How do anthropologists think about humor as a cultural trait?
According to Anthropologist Robert Lynch, a joke...is like a little brain scan: When we laugh, we reveal what's inside us. In an interview for NPR, Lynch is described as saying: When you and I laugh at the same joke, we signal to each other that we share the same values, the same beliefs. This may be why people all over the world want friends and romantic partners who share their sense of humor. His research on humor can be found here and here.
What are some simple practices we can follow when responding to racist humor?
Emma Thomson and Anne Pederson, Psychologists at Murdoch University, advocate that one simply disagree with a racist statement or to not laugh at a racist joke (acknowledging the importance of personal safety in the face of anger when doing so).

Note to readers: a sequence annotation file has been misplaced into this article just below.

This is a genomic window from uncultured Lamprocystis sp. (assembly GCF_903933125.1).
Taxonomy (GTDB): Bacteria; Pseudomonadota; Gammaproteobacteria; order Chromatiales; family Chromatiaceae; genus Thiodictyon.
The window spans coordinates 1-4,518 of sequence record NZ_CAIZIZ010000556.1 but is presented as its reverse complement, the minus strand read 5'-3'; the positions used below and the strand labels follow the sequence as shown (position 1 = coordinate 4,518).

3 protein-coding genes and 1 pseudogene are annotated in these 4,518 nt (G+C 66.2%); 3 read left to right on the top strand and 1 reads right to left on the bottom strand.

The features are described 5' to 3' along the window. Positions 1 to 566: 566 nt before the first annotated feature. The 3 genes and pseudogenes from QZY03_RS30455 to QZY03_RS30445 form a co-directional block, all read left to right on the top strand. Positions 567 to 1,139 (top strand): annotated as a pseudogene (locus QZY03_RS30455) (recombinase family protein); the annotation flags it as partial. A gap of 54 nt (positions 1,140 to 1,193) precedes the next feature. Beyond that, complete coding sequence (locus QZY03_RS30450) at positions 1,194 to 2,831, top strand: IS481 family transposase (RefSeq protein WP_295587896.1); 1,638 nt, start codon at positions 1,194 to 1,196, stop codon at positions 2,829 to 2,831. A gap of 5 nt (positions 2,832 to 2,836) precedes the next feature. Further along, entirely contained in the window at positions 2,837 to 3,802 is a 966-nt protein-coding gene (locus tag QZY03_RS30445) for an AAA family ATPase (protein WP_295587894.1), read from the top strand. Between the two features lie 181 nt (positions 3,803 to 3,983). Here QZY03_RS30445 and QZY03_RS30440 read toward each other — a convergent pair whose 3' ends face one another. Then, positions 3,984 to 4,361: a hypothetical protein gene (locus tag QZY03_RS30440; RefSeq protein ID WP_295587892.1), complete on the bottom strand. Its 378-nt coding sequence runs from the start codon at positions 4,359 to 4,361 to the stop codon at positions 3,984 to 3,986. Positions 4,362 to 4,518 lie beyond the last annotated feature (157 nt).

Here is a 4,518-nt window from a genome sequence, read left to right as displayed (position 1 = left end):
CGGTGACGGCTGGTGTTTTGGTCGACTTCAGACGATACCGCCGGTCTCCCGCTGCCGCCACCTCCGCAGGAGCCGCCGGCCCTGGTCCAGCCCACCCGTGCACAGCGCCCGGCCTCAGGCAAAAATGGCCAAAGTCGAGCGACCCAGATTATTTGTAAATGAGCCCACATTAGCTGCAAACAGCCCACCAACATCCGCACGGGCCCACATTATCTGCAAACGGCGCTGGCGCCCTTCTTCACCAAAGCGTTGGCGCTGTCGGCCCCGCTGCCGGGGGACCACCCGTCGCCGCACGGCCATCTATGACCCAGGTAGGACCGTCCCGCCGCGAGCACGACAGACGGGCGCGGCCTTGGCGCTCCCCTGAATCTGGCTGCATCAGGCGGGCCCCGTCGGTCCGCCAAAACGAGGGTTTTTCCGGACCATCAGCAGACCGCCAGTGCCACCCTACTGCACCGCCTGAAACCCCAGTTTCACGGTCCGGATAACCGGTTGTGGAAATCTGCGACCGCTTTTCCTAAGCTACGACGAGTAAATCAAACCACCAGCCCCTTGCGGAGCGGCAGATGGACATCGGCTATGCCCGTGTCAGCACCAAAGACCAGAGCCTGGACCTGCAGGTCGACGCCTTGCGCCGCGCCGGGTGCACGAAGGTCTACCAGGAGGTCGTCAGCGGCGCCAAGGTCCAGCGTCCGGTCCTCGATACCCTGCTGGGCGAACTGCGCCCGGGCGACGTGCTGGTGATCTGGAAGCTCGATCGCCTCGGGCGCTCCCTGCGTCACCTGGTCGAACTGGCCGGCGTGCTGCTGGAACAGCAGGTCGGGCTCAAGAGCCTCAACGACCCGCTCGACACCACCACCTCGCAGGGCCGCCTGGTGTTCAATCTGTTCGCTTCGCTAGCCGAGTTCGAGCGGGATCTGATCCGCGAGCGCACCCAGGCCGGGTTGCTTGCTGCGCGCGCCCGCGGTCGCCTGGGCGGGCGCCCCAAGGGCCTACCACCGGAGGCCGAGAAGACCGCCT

The Southern Poverty Law Centre is a rich resource for those wanting to know how to respond to everyday bigotry. In Speak Up: Responding to Everyday Bigotry, the authors include a diversity of response scenarios, including responses depending on the relationship between the oneself and the individual/structure. From siblings and joking in-laws, to real estate bigotry, unwanted emails as well as one's own personal bias. This is a gold mine.
At the end of this list - they advocate six steps:
- Be ready
- Identify the behaviour (call it out - not the person - the behaviour in order to receive a less confrontational response)
- Appeal to principles (moral humanistic principals)
- Set limits (for example, that you're unwilling to hear such jokes, etc.)
- Find an ally/Be an ally (find solace in similarly-minded folks)
- Be vigilant (making small steps)
- An Anthropologist Walks Into A Bar And Asks, 'Why Is This Joke Funny?' - Shankar Vedentam, NPR (August 6, 2012)
- It's funny because we think it's true: laughter is augmented by implicit preferences - Robert Lynch (2010)
- Speak Up: Responding to Everyday Bigotry by The Southern Poverty Law Centre (January 25, 2015)
- Self-deception inhibits laughter - Robert Lynch and Robert Trivers (2012)
- What psychology says about how you should respond to racist behaviour - Thomson and Pederson (August 4, 2015)